U.S. Department of Treasury won’t go after Kazakhstani banks over Mir


The U.S. Office of Foreign Assets Control doesn’t mind if individuals who left Russia for Kazakhstan are using Russian payment cards Mir in their daily life, according to the Agency for Regulating and Development of the Financial Market in Kazakhstan. 

«Kazakhstan’s commercial banks can accept any payments and money transfers by Mir card holders as well as let them withdraw money through ATMs,» the agency said.

OFAC noted that it will continue to keep an eye on transactions that are conducted through the Mir payment system to prevent Russia from evading Western sanctions. However, Kazakhstan’s banks can decide on their own whether or not they should work with Mir.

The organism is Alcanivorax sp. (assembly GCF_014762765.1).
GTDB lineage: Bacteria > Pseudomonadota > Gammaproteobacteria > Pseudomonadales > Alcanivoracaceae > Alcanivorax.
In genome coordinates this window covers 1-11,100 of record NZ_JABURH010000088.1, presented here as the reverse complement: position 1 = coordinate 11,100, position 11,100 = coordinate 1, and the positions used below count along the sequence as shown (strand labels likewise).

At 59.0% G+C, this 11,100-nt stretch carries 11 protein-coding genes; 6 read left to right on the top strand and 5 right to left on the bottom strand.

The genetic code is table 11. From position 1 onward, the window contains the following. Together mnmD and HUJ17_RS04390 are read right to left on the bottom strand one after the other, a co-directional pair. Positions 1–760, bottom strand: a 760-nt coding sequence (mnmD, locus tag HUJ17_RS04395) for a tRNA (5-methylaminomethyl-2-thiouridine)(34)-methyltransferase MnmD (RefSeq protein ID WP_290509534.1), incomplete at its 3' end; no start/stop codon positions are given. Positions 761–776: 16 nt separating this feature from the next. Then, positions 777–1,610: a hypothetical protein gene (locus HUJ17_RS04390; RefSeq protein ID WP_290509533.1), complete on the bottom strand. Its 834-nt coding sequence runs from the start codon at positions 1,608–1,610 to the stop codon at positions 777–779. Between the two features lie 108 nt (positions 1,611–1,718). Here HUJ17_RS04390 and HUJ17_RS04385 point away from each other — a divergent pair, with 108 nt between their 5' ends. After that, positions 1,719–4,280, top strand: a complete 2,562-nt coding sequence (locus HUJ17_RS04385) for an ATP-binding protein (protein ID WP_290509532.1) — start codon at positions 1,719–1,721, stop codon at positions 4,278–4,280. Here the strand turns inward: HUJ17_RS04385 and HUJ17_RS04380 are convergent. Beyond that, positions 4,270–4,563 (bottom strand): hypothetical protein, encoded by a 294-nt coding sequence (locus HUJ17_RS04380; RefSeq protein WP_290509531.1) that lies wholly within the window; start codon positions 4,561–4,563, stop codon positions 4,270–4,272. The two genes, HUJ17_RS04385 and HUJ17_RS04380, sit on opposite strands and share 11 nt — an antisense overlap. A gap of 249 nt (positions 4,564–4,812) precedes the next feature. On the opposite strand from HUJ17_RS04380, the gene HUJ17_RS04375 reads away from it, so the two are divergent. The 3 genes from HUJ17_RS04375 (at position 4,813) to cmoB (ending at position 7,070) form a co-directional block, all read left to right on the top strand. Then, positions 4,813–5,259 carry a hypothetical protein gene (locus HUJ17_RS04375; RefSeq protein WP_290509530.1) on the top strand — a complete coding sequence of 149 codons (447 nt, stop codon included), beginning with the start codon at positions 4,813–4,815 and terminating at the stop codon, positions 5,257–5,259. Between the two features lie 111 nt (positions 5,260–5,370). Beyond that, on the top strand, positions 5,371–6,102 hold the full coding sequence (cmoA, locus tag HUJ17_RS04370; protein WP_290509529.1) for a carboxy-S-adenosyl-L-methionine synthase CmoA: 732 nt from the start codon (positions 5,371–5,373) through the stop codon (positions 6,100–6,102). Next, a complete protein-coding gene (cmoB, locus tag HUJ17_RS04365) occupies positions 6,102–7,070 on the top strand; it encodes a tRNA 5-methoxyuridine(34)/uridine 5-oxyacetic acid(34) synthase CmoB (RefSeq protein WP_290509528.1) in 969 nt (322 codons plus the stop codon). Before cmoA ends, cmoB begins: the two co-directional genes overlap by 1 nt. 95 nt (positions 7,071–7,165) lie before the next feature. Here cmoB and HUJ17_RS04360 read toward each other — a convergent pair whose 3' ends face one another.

In September, several of Kazakhstan’s banks started to decline the Mir payment cards. This turn happened after two Turkish banks stopped working with the payment system. Spokespersons of both entities confirmed that the decision was driven by fear to become a target for secondary sanctions. According to Financial Times, the U.S. government brought pressure on Turkish banks in order to make them stop cooperating with Mir. The U.S. authorities have been concerned that this system might be used by Moscow to evade Western sanctions.

On September 22, four of Kazakhstan’s banks told Kursiv that they still accept Mir cards for payments and withdrawals, but none of them issue this card. According to the Mir system, these four banks are Halyk Bank, Bank CenterCredit, VTB and former Sberbank.

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